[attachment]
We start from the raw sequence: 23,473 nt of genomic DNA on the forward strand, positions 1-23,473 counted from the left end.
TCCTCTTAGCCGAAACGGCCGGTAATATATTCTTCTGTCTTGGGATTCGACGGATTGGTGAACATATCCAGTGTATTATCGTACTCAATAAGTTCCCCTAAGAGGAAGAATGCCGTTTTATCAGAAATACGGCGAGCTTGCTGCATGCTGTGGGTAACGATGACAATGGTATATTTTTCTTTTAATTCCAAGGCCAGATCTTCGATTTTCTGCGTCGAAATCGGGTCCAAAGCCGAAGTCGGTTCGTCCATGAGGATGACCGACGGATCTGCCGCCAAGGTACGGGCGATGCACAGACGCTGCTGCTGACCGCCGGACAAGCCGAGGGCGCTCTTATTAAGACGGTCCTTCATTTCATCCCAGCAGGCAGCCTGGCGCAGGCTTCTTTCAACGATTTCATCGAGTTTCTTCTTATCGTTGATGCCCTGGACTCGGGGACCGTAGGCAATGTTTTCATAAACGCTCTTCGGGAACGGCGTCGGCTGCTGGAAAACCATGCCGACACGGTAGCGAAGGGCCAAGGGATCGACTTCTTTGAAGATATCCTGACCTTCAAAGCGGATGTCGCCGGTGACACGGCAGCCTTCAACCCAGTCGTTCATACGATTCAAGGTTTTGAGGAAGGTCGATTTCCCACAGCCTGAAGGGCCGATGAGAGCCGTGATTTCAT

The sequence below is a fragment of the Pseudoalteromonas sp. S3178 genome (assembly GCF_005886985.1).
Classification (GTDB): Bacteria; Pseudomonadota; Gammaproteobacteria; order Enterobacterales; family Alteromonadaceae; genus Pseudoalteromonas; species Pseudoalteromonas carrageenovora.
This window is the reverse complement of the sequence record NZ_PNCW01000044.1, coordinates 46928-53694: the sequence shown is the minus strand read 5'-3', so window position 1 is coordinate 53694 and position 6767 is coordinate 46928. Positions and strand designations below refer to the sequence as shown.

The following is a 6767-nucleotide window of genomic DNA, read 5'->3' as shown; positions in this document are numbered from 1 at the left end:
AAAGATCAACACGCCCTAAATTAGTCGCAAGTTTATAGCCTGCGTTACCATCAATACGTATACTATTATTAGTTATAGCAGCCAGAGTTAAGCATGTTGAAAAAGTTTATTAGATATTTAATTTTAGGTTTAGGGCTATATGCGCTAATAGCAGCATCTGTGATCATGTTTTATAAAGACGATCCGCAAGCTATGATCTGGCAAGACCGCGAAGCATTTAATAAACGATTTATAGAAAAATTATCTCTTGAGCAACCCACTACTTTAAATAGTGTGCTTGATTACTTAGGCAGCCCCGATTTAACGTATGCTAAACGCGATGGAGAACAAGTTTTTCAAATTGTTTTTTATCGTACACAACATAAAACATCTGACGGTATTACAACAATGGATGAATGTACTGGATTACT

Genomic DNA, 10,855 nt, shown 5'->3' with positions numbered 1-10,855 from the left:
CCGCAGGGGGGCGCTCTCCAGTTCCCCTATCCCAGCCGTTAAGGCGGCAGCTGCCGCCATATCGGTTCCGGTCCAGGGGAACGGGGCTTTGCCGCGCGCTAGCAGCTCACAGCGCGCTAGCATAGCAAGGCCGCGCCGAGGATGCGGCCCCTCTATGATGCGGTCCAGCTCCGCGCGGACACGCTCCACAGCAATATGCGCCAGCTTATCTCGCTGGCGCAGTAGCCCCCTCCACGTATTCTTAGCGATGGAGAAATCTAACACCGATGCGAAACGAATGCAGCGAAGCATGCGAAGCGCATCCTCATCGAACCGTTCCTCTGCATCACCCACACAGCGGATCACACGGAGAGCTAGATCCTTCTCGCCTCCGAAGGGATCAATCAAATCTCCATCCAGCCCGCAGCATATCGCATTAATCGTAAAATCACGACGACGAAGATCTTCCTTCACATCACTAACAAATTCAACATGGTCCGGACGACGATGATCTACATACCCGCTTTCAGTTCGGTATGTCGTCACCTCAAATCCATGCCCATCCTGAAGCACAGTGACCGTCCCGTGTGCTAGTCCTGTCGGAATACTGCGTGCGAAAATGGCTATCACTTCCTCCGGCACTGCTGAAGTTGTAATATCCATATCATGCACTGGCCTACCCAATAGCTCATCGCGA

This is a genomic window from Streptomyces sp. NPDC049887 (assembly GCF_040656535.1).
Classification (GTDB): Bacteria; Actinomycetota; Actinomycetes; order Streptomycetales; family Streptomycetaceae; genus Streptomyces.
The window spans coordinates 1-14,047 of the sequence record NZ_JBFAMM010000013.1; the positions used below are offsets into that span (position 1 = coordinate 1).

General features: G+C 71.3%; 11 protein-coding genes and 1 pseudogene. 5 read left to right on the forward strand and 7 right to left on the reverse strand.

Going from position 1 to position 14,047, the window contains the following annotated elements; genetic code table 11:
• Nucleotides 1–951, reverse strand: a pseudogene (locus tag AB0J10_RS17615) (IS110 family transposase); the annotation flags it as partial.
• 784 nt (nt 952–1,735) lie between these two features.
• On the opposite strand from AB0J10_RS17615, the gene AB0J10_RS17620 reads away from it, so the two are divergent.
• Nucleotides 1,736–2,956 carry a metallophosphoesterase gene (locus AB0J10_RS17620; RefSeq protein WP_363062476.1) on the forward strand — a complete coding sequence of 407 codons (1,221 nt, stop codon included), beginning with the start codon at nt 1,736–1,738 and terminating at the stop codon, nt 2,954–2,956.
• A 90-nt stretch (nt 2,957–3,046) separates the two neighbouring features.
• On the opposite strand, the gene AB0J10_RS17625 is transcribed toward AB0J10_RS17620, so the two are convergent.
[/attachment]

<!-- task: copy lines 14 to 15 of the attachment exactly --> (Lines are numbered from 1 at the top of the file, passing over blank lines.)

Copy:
Going from position 1 to position 14,047, the window contains the following annotated elements; genetic code table 11:
• Nucleotides 1–951, reverse strand: a pseudogene (locus tag AB0J10_RS17615) (IS110 family transposase); the annotation flags it as partial.